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I have the following problem.

Assume we have an unlimited number of blocks of 1cm, 2cm and 3cm height. Ignoring the position of the blocks, how many towers of 15cm height can we build?

I know I must find the coefficient of $x^{15}$ of the function $$ f(x)=\frac{1}{1-x}\frac{1}{1-x^2}\frac{1}{1-x^3}=(1+x+x^2)\frac{1}{1-x^2}\frac{1}{(1-x^3)^2} $$ How do I find it?

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3 Answers 3

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Define sequences $\{a_n\}$, $\{b_n\}$ and $\{c_n\}$ by $$\begin{align} \frac{1}{1-x^3} &= \sum_{n=0}^{\infty} a_n x^n \\ \frac{1}{1-x^3}\frac{1}{1-x^2} &= \sum_{n=0}^{\infty} b_n x^n \\ \frac{1}{1-x^3}\frac{1}{1-x^2} \frac{1}{1-x} &= \sum_{n=0}^{\infty} c_n x^n \end{align}$$ Then we have $a_0=b_0=c_0=1$ and the recursive relations $$\begin{align} a_n &= [3 | n] \\ b_n &= b_{n-2}+a_n \quad \text{ for } n \ge 2\\ c_n &= c_{n-1}+b_n \quad \text{ for } n \ge 1 \end{align}$$ where $[]$ is the Iverson Bracket: $[P] = 1$ if $P$ is true, $0$ otherwise. So $[3|n]= 1$ if $3$ divides $n$, otherwise $[3|n]=0$.

Using these relations and working from $n=0$ to $n=15$, we find $c_{15} = 27$.

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Denote the coefficient of $x^n$ in $(\frac{1}{1-x} \frac{1}{1-x^2})$ by f(n). Then $f(n) = \lceil \frac{n+1}{2} \rceil$. Obviously, the answer is

$f(0) + f(3) +...+f(12) + f(15) = 1 + 2 + 4 + 5 + 7 + 8 = 27 $

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$\mathbf{\text{Remember :}}$ $$\sum_{k=0}^{\infty}\binom{n+k-1}{k}x^k= \bigg(\frac{1}{1-x}\bigg)^n$$

By using given formula ,

  • $$\frac{1}{1-x}= \sum_{n=0}^{\infty}x^n=1+x+x^2+x^3+...$$ , so the coefficient of $x^n$ is $\binom{n+1-1}{n}$

  • $$\frac{1}{1-x^2}= \sum_{k=0}^{\infty}(x^2)^k=1+x^2+x^4+x^6+...$$ , so the coefficient of $x^{2k}$ is $\binom{k+1-1}{k}$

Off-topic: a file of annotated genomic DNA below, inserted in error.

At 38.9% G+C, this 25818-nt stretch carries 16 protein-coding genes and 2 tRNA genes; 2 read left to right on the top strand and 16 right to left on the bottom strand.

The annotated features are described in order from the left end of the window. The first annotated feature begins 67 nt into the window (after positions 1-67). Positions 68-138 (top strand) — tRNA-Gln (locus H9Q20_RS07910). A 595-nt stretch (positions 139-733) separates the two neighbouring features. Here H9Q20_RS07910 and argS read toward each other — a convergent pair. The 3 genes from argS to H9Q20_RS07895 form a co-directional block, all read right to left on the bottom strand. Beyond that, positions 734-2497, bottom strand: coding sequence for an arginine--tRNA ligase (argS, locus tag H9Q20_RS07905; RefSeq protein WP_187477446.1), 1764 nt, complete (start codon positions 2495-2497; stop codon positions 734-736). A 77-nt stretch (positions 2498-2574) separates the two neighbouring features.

• $$\frac{1}{1-x^3}= \sum_{m=0}^{\infty}(x^3)^m=1+x^3+x^6+x^9+...$$ , so the coefficient of $x^{3m}$ is $\binom{m+1-1}{m}$

where $n+2k+3m =15$ , so find the possible $n,k,m$ values that satify the equation and they are nonnegative integers such that

  • $n=15,k=0,m=0$

  • $n=13,k=1,m=0$

  • $n=12,k=0,m=1$

  • $n=11,k=2,m=0$

  • $n=10,k=1,m=1$

  • $n=9,k=3,m=0$

  • $n=9,k=0,m=2$

  • $n=8,k=2,m=1$

  • $n=7,k=4,m=0$

  • $n=7,k=1,m=2$

  • $n=6,k=0,m=3$

  • $n=6,k=3,m=1$

  • $n=5,k=5,m=0$

  • $n=5,k=2,m=2$

  • $n=4,k=4,m=1$

  • $n=4,k=1,m=3$

  • $n=3,k=6,m=0$

  • $n=3,k=3,m=2$

  • $n=3,k=0,m=4$

  • $n=2,k=5,m=1$

  • $n=2,k=3,m=3$

  • $n=1,k=7,m=0$

  • $n=1,k=4,m=2$

  • $n=1,k=1,m=4$

  • $n=0,k=0,m=5$

  • $n=0,k=3,m=3$

  • $n=0,k=6,m=1$

As you see , there are $27$ possible solution that satisfy the equation .Moreover , realize that whichever integer we put in place of $n,k,m$ , the result of binomial coefficient is $1$ , so we just need to sum how many possible solution there are , so the answer is $27$.

I highly recommend you to use wolfram or other softwares to calculate generating functions. I am putting a LINK

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